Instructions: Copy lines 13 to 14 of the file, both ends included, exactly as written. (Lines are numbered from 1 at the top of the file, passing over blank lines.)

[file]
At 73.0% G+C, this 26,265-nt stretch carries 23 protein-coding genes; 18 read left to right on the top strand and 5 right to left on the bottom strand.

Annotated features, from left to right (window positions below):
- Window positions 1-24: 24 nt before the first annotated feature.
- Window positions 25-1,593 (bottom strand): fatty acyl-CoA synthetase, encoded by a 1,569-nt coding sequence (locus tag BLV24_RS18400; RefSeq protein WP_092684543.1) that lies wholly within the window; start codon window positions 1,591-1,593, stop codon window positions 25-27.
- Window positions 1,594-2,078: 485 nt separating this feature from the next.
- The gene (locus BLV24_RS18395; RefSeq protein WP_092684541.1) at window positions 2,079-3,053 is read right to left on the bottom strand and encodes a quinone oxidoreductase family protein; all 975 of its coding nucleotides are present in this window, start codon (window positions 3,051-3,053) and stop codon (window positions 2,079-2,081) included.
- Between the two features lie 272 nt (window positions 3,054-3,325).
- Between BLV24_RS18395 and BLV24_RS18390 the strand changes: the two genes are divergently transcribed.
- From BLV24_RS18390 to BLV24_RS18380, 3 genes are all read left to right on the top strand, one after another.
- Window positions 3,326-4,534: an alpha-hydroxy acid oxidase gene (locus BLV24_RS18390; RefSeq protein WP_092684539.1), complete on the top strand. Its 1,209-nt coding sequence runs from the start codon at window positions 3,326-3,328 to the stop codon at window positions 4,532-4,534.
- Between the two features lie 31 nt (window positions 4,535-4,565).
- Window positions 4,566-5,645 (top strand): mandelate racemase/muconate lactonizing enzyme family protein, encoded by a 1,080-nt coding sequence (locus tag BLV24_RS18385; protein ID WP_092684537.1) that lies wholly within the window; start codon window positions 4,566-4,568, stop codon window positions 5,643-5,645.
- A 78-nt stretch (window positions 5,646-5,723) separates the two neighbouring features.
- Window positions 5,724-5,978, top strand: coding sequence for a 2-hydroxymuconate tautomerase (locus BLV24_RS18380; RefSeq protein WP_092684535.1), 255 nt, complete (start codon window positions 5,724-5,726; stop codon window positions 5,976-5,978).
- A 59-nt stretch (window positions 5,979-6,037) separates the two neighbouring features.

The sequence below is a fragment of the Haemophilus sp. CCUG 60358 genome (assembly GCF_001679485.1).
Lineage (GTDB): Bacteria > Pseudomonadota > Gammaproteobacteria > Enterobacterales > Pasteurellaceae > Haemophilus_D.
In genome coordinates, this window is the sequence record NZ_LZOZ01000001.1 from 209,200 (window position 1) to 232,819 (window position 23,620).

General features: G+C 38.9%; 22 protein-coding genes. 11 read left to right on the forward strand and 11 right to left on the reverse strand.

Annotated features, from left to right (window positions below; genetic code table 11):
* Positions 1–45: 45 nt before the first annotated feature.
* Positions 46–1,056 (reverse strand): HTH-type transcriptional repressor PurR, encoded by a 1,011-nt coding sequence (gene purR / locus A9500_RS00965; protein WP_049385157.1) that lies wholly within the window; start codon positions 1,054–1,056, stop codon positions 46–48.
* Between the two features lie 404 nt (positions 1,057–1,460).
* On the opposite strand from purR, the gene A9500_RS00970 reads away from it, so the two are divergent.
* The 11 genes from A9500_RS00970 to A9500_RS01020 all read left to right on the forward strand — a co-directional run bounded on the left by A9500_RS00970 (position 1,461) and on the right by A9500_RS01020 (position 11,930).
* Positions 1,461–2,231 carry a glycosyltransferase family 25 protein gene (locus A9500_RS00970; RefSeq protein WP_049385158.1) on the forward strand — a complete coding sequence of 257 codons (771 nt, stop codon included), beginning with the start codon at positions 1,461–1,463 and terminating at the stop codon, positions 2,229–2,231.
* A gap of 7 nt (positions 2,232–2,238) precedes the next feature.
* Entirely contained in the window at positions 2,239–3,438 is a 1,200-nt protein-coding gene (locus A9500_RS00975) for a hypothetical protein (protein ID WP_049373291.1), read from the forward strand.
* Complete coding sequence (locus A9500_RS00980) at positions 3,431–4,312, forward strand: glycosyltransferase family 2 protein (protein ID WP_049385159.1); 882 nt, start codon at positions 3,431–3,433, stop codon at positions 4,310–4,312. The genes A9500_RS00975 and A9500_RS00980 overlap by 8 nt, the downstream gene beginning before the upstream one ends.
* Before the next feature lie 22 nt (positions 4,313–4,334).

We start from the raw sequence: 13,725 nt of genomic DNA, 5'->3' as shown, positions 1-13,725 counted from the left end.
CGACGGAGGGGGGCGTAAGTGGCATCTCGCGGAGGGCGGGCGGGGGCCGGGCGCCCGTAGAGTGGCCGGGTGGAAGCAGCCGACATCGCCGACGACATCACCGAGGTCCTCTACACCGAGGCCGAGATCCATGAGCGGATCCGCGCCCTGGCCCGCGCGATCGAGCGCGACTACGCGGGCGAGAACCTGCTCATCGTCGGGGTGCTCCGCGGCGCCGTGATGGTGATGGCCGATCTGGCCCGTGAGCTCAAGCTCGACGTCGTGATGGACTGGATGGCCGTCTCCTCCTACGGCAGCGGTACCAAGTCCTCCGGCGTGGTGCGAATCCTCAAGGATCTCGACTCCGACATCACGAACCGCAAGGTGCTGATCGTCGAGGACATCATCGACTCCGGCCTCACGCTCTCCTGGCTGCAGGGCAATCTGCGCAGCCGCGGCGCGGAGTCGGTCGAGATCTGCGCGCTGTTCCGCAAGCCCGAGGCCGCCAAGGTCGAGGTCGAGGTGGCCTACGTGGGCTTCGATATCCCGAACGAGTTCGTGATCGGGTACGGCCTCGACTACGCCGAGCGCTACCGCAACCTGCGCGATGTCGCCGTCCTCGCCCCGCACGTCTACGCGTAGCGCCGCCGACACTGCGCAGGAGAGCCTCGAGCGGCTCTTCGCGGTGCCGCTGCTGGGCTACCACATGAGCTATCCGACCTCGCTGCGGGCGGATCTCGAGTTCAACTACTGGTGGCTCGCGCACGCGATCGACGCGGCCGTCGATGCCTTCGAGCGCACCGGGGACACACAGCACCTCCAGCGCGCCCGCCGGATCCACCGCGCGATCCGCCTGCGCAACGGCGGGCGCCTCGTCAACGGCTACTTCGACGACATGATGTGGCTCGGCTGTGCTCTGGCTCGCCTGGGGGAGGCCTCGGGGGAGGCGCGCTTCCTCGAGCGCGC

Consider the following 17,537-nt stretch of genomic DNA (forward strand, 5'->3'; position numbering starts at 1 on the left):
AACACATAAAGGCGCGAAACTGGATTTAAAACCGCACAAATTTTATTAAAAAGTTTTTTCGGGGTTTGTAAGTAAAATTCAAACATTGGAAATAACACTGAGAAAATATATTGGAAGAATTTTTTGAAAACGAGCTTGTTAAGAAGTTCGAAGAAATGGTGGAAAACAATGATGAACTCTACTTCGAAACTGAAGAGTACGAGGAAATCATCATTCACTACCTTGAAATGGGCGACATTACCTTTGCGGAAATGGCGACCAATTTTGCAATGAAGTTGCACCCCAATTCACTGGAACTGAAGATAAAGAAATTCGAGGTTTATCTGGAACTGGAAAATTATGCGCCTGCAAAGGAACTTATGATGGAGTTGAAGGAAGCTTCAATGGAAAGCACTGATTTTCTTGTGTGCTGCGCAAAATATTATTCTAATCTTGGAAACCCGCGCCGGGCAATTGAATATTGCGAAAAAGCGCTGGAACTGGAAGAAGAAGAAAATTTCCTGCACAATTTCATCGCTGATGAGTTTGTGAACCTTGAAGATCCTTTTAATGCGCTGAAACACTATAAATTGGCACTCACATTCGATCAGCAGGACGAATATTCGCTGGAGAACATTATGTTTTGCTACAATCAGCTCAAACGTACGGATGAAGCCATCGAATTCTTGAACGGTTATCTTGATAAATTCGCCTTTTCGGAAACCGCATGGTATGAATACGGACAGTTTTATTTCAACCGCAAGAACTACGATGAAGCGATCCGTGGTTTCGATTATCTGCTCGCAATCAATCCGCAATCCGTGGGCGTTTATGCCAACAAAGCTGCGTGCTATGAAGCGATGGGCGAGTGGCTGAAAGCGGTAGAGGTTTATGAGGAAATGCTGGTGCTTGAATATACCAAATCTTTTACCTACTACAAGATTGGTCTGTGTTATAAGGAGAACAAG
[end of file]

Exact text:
- A 78-nt stretch (window positions 5,646-5,723) separates the two neighbouring features.
- Window positions 5,724-5,978, top strand: coding sequence for a 2-hydroxymuconate tautomerase (locus BLV24_RS18380; RefSeq protein WP_092684535.1), 255 nt, complete (start codon window positions 5,724-5,726; stop codon window positions 5,976-5,978).